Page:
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Canadian Journal of Infectious Diseases
Volume 5 (1994), Suppl A, Pages 47A-50A

Biological Response Modifiers and Parasitic Infections: Experimental Aspects of Toxoplasmosis

Miles H Beaman

University of Western Australia and Fremantle Hospital, Perth, Western Australia, Australia

Copyright © 1994 Hindawi Publishing Corporation. This is an open access article distributed under the Creative Commons Attribution License, which permits unrestricted use, distribution, and reproduction in any medium, provided the original work is properly cited.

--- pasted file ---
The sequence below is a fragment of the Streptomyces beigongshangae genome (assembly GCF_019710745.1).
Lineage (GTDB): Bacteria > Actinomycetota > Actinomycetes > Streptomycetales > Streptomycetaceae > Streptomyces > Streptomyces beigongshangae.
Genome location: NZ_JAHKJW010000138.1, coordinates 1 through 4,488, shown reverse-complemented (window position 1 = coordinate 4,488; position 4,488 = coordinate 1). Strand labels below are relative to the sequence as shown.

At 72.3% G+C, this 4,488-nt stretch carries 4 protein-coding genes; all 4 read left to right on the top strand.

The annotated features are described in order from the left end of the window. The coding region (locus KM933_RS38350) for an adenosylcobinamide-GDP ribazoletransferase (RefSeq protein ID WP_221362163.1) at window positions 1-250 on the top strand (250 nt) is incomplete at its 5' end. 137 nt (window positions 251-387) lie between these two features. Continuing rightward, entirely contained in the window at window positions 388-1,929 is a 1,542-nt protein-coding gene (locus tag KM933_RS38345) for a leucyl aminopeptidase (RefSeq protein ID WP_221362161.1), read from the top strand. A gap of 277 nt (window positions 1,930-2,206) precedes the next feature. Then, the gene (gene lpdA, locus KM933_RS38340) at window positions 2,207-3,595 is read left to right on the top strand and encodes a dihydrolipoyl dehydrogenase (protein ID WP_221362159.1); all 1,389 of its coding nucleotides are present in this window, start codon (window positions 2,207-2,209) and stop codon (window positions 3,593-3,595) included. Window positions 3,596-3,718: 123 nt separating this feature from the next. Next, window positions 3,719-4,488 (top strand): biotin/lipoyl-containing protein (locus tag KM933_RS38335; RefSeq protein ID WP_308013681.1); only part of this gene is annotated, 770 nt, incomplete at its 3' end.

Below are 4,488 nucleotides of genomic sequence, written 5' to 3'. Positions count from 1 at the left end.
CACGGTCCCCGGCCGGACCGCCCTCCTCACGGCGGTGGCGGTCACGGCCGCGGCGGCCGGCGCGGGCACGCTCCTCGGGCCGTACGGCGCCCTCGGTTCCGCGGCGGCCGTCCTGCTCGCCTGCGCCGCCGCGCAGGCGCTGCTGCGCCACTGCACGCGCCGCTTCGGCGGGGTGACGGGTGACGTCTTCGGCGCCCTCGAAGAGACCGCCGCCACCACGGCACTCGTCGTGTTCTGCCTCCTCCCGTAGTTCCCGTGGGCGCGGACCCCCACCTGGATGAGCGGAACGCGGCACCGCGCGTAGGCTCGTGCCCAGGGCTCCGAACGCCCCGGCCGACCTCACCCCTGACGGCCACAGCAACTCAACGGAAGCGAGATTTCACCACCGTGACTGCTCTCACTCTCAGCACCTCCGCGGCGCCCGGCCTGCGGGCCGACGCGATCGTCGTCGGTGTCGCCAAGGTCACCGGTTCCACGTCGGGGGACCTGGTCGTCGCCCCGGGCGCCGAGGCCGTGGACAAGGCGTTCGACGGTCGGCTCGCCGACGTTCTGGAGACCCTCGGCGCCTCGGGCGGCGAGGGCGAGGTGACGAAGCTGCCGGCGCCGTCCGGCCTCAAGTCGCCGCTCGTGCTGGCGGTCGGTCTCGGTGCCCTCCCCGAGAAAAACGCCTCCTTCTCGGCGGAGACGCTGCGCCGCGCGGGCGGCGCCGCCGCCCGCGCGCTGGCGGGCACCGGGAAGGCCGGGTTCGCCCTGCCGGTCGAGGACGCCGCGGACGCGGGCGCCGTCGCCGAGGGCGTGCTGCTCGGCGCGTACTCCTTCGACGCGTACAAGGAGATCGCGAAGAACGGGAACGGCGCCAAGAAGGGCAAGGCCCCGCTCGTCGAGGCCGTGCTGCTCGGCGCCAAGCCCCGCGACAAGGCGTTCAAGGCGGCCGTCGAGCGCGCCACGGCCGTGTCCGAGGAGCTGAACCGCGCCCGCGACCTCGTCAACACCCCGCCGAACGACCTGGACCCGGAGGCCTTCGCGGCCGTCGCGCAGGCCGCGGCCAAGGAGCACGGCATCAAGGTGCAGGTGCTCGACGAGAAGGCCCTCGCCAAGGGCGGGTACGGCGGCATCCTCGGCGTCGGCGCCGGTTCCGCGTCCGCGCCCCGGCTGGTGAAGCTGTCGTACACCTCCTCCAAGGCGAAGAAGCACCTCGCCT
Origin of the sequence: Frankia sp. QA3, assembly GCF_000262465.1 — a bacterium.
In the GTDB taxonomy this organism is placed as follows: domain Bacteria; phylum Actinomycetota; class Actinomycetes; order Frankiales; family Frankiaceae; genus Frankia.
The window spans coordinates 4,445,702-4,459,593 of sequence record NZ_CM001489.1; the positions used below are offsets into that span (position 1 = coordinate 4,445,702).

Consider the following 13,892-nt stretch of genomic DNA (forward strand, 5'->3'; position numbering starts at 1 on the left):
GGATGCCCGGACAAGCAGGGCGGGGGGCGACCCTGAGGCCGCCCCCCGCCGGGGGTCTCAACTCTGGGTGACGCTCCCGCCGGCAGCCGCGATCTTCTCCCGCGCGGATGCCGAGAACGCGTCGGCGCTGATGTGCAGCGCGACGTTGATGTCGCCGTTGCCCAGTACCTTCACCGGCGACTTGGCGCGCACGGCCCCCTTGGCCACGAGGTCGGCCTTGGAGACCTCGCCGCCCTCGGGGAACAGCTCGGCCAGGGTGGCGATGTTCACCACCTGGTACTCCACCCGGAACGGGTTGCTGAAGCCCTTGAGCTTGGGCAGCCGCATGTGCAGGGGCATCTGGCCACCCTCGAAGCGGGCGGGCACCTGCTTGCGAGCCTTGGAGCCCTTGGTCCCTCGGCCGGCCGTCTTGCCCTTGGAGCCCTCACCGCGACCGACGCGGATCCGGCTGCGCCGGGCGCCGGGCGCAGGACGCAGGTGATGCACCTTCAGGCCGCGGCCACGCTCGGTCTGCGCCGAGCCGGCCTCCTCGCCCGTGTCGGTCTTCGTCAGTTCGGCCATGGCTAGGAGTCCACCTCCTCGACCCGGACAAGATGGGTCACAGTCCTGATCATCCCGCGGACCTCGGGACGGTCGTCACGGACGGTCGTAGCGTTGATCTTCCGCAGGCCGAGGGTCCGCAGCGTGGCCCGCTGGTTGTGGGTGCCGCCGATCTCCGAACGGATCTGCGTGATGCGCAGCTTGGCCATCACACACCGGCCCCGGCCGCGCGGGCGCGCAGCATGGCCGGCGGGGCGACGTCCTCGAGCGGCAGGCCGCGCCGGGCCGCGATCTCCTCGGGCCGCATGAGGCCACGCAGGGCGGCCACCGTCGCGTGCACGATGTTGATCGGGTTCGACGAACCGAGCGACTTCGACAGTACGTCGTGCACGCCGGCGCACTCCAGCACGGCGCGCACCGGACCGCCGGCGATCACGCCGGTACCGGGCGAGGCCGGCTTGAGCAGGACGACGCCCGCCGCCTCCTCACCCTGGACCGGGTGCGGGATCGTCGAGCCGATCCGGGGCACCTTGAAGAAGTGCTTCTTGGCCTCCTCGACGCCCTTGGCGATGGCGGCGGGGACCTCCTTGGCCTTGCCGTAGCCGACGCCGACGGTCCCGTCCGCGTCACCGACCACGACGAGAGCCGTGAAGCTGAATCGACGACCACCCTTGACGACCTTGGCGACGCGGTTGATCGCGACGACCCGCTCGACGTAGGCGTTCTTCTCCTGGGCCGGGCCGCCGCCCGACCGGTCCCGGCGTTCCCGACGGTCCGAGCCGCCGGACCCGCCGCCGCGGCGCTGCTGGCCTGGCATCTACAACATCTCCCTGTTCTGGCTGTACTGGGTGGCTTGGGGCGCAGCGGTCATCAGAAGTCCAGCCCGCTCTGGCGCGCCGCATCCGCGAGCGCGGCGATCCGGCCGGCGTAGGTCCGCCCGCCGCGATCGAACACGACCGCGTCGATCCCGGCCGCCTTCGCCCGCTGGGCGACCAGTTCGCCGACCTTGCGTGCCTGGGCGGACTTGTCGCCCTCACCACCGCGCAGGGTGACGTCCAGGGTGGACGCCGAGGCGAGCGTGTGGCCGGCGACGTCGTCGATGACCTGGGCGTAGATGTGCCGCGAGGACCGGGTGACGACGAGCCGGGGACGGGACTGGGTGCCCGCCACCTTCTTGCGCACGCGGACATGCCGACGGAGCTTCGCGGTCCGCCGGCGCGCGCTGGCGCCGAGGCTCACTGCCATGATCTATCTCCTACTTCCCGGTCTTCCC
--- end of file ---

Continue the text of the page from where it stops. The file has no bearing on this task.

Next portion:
Parasitic infections are important causes of disease in the developing world and, since the advent of AIDS, the developed world. Over the past decade, in vitro and in vivo studies have established the important role that biological response modifiers play in pathogenesis of parasitic disease. These basic studies have resulted in successful clinical trials of interferon gamma (IFN-γ) in human leishmaniasis. Toxoplasmic encephalitis is a major opportunistic infection in patients with AIDS. and current therapy is often problematic. IFN-γ has been shown in in vitro and in vivo animal studies to be critical for host defence against Toxoplasma gondii. Tumour necrosis factor alpha plays a critical role in mediating IFN-γ effect in vitro, but its role in vivo is under further study. lnterleukin (1L)-6 and IL-10 have both recently been shown to enhance T gondii replication in vitro and to antagonize the beneficial effects of IPN-γ. In addition, in certain mouse strains. IL-6 has been shown to worsen mortality from T gondii infection. Future strategies for therapy of T gondii may include administration of exogenous IFN-γ or IL-12 with or without antibody to antagonistic cytokines such as IL-6 (or possibly IL-10).